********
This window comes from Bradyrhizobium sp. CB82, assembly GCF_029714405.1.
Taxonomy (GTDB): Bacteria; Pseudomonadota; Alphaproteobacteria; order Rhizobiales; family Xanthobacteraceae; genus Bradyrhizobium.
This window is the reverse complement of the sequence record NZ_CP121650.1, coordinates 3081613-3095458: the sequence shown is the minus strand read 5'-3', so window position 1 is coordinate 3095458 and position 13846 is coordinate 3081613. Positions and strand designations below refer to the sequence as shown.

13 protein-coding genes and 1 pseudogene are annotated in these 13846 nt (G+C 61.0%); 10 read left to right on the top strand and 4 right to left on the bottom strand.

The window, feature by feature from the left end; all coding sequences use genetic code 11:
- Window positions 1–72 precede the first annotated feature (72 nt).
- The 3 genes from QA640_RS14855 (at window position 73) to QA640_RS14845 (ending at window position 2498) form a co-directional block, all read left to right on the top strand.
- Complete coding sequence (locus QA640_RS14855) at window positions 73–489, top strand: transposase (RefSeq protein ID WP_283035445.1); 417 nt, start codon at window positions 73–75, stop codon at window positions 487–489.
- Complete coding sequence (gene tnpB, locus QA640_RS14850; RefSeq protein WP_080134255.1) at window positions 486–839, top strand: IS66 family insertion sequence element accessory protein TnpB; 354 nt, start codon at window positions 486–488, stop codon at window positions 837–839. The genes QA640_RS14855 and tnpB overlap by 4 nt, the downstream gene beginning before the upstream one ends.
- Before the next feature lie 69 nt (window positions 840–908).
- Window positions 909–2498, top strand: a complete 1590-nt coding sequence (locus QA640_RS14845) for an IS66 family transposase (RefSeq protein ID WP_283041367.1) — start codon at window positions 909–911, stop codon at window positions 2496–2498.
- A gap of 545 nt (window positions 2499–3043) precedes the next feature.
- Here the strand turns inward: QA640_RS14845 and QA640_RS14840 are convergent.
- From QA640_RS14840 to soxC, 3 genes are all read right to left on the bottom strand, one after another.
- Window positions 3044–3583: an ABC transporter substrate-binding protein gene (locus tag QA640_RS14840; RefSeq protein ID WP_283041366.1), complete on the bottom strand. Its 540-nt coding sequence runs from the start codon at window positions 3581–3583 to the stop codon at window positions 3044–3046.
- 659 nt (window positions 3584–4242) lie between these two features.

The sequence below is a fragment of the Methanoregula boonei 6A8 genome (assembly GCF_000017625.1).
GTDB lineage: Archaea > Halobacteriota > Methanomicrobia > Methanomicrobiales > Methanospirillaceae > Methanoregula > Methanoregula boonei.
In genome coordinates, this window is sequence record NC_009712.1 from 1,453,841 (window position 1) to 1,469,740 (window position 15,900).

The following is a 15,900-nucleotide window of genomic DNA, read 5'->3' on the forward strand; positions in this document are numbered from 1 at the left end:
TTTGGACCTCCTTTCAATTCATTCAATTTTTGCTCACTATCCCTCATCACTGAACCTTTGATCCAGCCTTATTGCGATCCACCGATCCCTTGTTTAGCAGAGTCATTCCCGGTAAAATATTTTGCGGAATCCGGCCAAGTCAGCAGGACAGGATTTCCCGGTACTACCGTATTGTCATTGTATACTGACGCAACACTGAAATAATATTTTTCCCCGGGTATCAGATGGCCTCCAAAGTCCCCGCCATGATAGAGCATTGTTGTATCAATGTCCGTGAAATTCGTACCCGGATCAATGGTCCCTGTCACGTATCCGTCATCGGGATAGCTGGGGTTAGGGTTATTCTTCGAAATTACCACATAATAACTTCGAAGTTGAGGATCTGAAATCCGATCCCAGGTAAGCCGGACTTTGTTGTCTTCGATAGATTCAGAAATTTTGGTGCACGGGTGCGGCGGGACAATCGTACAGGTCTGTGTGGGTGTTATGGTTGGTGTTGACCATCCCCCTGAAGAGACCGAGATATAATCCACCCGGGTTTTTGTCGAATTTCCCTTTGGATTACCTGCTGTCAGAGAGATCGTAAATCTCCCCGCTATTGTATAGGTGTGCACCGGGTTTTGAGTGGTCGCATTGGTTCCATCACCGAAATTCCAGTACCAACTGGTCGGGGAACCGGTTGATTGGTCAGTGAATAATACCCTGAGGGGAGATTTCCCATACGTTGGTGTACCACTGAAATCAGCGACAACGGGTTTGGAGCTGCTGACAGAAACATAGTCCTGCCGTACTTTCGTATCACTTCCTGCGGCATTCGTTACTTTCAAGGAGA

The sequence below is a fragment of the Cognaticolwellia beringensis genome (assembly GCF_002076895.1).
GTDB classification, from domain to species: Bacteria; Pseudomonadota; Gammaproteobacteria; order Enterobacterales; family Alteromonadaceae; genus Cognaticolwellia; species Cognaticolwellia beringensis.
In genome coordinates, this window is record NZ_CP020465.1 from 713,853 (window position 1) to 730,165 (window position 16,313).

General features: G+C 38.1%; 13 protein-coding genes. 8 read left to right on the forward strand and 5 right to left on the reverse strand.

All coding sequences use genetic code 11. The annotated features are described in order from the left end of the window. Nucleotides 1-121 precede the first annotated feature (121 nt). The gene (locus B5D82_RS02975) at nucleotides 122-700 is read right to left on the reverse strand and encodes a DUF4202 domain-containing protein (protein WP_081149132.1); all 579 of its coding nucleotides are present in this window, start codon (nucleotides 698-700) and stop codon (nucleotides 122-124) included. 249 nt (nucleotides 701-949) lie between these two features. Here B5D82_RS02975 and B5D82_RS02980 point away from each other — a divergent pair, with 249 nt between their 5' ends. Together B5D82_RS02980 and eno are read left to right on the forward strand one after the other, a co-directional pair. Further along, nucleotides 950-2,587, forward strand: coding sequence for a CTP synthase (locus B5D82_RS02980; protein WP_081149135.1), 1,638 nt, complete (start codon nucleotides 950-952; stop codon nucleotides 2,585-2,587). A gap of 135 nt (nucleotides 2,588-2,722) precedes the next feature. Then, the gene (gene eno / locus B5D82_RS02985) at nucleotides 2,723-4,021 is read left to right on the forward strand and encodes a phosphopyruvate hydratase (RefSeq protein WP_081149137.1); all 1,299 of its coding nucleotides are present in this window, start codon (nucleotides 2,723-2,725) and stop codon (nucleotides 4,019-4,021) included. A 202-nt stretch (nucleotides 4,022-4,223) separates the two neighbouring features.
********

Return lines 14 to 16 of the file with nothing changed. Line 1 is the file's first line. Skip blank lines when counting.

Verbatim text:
- From QA640_RS14840 to soxC, 3 genes are all read right to left on the bottom strand, one after another.
- Window positions 3044–3583: an ABC transporter substrate-binding protein gene (locus tag QA640_RS14840; RefSeq protein ID WP_283041366.1), complete on the bottom strand. Its 540-nt coding sequence runs from the start codon at window positions 3581–3583 to the stop codon at window positions 3044–3046.
- 659 nt (window positions 3584–4242) lie between these two features.